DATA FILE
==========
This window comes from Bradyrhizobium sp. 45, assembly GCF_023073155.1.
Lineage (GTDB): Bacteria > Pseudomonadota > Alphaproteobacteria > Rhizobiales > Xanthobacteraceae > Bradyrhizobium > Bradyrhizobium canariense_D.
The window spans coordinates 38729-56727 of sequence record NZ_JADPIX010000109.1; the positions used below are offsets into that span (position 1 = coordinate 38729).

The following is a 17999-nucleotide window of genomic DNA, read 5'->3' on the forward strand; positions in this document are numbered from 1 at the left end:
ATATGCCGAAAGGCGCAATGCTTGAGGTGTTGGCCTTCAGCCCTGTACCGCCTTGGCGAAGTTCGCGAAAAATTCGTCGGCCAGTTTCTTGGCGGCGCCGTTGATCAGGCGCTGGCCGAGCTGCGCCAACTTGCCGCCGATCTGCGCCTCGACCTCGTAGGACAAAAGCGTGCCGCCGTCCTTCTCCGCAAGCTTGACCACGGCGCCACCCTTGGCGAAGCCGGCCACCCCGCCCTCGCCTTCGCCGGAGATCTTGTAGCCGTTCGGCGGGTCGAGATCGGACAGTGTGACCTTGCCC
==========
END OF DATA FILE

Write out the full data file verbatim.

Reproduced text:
This window comes from Bradyrhizobium sp. 45, assembly GCF_023073155.1.
Lineage (GTDB): Bacteria > Pseudomonadota > Alphaproteobacteria > Rhizobiales > Xanthobacteraceae > Bradyrhizobium > Bradyrhizobium canariense_D.
The window spans coordinates 38729-56727 of sequence record NZ_JADPIX010000109.1; the positions used below are offsets into that span (position 1 = coordinate 38729).

The following is a 17999-nucleotide window of genomic DNA, read 5'->3' on the forward strand; positions in this document are numbered from 1 at the left end:
ATATGCCGAAAGGCGCAATGCTTGAGGTGTTGGCCTTCAGCCCTGTACCGCCTTGGCGAAGTTCGCGAAAAATTCGTCGGCCAGTTTCTTGGCGGCGCCGTTGATCAGGCGCTGGCCGAGCTGCGCCAACTTGCCGCCGATCTGCGCCTCGACCTCGTAGGACAAAAGCGTGCCGCCGTCCTTCTCCGCAAGCTTGACCACGGCGCCACCCTTGGCGAAGCCGGCCACCCCGCCCTCGCCTTCGCCGGAGATCTTGTAGCCGTTCGGCGGGTCGAGATCGGACAGTGTGACCTTGCCC